June 26, 2018 / 5:26 PM / 21 days ago

U.S. agriculture secretary says farmers understand China trade fight

CHICAGO (Reuters) - Most U.S. farmers understand President Donald Trump’s trade row with China is necessary to get the biggest buyer of U.S. agriculture commodities to change its behavior, Agriculture Secretary Sonny Perdue said on Tuesday.

FILE PHOTO: U.S. Agriculture Secretary Sonny Perdue waits to testify before a Senate Appropriations Agriculture, Rural Development, Food and Drug Administration, and Related Agencies Subcommittee hearing on the FY2019 budget request for the Agriculture Department, on Capitol Hill in Washington, U.S., April 11, 2018. REUTERS/Yuri Gripas

Perdue visited agricultural hub Chicago after commodity prices fell sharply this month on escalated tariff threats from Beijing and Washington.

“They understand that China has not been a fair player,” Perdue said in a speech to a trade show for the fresh produce industry.

He said Trump had authorized him to protect farmers from economic harm caused by trade fights and he hoped to have a plan in place by the time farmers begin their fall harvest if no resolution has been reached.

“We will not allow agriculture producers to bear the brunt of China’s retaliation as we defend our own interests as a nation,” Perdue said.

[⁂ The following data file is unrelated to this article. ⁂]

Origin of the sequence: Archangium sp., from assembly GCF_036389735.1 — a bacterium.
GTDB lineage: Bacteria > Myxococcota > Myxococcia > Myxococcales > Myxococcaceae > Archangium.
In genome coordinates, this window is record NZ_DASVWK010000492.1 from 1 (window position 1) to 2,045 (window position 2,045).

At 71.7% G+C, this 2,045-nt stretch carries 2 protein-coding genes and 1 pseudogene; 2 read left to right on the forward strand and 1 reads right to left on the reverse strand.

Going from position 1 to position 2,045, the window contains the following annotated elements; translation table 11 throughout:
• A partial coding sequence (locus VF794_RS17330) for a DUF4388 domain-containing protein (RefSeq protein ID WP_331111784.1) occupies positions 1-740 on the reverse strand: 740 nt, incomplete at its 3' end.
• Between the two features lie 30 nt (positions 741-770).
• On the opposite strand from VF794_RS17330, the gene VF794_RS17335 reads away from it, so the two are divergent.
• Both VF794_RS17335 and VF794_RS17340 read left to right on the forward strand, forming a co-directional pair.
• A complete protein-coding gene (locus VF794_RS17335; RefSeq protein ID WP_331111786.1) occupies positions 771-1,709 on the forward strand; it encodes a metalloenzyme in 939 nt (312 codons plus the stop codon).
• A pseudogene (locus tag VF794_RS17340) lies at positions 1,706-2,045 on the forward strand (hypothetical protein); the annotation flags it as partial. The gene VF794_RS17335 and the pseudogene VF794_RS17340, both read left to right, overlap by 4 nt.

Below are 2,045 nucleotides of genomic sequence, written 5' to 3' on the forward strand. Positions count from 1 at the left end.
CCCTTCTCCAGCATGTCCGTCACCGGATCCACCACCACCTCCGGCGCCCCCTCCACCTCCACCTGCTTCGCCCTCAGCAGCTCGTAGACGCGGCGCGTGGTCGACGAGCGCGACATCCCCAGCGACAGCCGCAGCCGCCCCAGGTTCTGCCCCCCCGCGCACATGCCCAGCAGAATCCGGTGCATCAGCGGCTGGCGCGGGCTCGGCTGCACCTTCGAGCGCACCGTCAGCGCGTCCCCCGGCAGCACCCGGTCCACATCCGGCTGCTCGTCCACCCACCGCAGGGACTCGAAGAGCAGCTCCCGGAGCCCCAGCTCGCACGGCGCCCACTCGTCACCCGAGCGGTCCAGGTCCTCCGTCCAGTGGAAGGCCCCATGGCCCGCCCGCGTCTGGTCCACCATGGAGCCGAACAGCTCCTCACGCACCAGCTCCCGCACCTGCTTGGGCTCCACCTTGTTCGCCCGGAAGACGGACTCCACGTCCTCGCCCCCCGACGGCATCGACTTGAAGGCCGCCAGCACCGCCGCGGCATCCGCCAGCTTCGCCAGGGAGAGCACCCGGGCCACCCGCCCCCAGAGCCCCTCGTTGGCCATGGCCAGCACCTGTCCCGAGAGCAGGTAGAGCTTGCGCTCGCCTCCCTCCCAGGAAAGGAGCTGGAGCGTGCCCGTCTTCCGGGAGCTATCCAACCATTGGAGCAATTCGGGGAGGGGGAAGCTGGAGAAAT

Perdue said at a news conference the Commodity Credit Corp (CCC) could be one of the major tools used in any plan to compensate farmers hurt by the trade fight. The CCC has broad authority to make loans and direct payments to U.S. growers when prices for corn, soybeans, wheat and other agricultural goods are low.

Congress lifted certain restrictions on the U.S. agriculture secretary’s authority to use CCC funds in the Bipartisan Budget Act of 2018.

In an opinion piece published in USA Today on Monday, Perdue said he would not tip his hand about what the U.S. Department of Agriculture planned to do.

The economic impact on farmers changes daily based on market conditions, Perdue said.

Chicago Board of Trade soybean futures are down 12 percent this month, corn futures are down 10 percent and wheat futures have fallen 8 percent.

Reporting by Mark Weinraub; Editing by Susan Thomas and Chris Reese

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